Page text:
Since  1878 they have been calling out to the public to bring them to God  today there are now Four hundred bands and it is a childhood dream realised for Paul and the joy that He obviously experiences from that moment is visible in his beaming smile.

Immersing himself in every mission, dealing with people in need, people in emotional struggle and strife and working alongside people of Faith and HUGE hearts for giving, listening and empathising. He may not have been “Saved” but he most assuredly has re-learned to Serve.

This was a truly enlightening and entertaining show that was a perfect vehicle for Paul O’Grady and a brilliant advertisement for the truly tremendous work done by the Salvation Army. Paul was the perfect Host of the show, his animal programmes showed his empathetic and kind nature, but his time as a Trainee Officer opened him up in ways that I do not think that even he, ever felt possible. It was  an awful lot of fun but also got to the heart of some of the most pressing social issues affecting the UK and in fact the world. I hope that it increases the amount of donations in collection tins, Foodbanks and Sally Army shops because the work is just so worthy.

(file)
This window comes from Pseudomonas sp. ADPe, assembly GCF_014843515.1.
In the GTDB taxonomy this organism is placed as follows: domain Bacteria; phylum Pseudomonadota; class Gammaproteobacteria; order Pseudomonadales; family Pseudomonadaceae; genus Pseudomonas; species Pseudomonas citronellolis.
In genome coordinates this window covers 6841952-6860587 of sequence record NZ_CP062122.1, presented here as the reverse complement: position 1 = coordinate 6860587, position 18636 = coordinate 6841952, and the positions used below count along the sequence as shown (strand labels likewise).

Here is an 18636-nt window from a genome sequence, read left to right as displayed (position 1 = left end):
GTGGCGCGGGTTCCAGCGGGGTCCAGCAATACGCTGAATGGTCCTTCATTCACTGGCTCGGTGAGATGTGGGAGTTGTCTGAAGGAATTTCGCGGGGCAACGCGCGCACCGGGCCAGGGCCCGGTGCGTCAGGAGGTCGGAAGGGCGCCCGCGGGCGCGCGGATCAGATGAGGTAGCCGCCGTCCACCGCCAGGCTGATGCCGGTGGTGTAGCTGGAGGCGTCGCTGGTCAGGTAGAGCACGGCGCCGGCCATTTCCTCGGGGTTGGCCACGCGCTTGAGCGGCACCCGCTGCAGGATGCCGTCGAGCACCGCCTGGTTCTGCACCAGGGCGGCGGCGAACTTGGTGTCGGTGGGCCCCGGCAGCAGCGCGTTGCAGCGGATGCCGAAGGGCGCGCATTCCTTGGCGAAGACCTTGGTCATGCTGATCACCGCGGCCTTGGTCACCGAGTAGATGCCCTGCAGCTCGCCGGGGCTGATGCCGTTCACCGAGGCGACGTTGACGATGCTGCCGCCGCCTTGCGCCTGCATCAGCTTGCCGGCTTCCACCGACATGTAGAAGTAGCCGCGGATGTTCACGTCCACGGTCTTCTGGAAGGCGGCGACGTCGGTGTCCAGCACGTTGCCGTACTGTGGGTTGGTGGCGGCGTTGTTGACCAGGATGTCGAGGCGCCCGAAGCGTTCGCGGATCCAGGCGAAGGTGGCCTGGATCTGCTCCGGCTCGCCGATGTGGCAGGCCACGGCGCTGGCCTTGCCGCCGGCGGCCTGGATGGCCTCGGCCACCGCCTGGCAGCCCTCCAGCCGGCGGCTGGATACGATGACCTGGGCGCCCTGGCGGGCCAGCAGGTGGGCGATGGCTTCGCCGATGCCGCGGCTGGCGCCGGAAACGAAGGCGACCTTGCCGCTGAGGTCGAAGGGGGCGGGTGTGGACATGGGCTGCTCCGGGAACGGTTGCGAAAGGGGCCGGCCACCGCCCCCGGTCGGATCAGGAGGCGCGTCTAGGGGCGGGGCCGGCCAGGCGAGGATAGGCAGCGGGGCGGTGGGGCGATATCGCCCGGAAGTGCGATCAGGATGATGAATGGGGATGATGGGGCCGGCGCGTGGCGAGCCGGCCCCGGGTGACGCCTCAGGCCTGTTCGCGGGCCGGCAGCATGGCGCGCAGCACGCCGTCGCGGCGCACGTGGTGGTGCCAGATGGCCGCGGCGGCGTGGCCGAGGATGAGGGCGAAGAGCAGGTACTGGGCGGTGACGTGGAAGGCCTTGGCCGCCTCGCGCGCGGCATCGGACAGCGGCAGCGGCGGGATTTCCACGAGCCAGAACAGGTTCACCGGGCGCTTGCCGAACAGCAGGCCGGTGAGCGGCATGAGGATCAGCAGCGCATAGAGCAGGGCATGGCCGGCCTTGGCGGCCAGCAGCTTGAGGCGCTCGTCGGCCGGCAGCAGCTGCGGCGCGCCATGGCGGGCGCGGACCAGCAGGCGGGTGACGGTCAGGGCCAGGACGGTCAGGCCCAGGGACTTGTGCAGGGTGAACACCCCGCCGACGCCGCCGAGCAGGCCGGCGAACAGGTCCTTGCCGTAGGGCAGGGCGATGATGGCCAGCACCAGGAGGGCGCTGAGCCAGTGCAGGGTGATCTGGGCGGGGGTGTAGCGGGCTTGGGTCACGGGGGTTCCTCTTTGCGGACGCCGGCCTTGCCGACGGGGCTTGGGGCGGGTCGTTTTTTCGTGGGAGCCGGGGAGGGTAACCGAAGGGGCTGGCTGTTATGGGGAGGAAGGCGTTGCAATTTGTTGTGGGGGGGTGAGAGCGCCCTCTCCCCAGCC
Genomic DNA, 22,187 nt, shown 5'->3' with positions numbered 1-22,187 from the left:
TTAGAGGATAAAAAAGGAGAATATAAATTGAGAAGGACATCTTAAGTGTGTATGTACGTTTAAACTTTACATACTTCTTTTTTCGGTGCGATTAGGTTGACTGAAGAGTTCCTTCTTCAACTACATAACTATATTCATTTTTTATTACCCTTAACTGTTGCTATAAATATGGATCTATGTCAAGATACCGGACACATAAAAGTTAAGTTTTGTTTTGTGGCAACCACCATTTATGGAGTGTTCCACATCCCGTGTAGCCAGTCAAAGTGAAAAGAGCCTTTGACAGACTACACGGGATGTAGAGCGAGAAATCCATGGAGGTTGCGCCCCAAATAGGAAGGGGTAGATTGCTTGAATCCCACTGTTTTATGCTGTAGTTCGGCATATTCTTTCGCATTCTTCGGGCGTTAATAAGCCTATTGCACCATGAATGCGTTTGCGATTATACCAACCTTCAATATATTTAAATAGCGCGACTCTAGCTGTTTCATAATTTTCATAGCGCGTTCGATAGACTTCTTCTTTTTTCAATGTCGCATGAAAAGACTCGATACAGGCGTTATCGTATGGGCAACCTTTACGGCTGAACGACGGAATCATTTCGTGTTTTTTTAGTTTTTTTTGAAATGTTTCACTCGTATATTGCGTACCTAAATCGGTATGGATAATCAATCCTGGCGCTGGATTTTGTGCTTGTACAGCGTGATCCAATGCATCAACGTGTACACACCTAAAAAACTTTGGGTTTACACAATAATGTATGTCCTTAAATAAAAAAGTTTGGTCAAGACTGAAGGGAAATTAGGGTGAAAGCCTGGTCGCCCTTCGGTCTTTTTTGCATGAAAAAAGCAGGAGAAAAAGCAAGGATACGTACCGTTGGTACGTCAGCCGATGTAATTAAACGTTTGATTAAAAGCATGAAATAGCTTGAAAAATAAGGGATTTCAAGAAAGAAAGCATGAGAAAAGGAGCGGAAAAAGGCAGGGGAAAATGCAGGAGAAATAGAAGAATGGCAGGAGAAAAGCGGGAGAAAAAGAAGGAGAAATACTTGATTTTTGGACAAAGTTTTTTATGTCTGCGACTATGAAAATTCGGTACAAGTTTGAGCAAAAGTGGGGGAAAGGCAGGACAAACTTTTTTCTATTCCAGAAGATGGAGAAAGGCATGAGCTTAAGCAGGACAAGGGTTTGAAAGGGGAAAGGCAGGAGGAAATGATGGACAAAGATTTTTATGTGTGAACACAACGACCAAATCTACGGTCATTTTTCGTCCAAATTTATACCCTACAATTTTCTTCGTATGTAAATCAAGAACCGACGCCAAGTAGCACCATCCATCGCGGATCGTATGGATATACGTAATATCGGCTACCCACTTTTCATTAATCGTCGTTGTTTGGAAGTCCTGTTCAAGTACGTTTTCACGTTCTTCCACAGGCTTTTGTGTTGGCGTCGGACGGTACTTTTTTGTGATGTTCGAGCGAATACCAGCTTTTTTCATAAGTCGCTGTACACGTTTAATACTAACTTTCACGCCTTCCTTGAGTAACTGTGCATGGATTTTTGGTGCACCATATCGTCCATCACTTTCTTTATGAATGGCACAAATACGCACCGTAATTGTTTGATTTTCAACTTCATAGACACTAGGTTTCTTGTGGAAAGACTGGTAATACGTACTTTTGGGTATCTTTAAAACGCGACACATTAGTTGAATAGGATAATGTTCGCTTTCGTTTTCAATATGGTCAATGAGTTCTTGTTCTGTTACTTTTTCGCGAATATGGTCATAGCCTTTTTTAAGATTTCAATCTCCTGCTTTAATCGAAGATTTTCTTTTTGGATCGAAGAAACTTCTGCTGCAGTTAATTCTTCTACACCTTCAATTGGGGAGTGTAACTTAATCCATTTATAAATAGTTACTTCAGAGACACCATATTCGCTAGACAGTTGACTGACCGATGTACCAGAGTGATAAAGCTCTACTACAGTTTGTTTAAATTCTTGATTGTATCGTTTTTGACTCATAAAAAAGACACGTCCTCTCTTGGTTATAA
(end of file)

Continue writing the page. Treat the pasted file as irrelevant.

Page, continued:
If you have been inspired by the blogs, I urge you to look into the many ways you might be able to help the Sally Army or  The Hospice association with their vitally important work.


  1. I know so much more about the Salvation Army than I did before Emma's essays... Indeed, part of me felt almost ambivalent about them.
    I feel I understand more what they're all about; thanks to Emma!!! 💕

  2. Thank you, Emma for this final episode of a wonderful and informative series on the Salvation Army. We cared for my aunt in our home who had hospice care for cancer of the throat. She ultimately and sadly died within months of her arrival. A truly inspired and wonderful article. Again, thank you!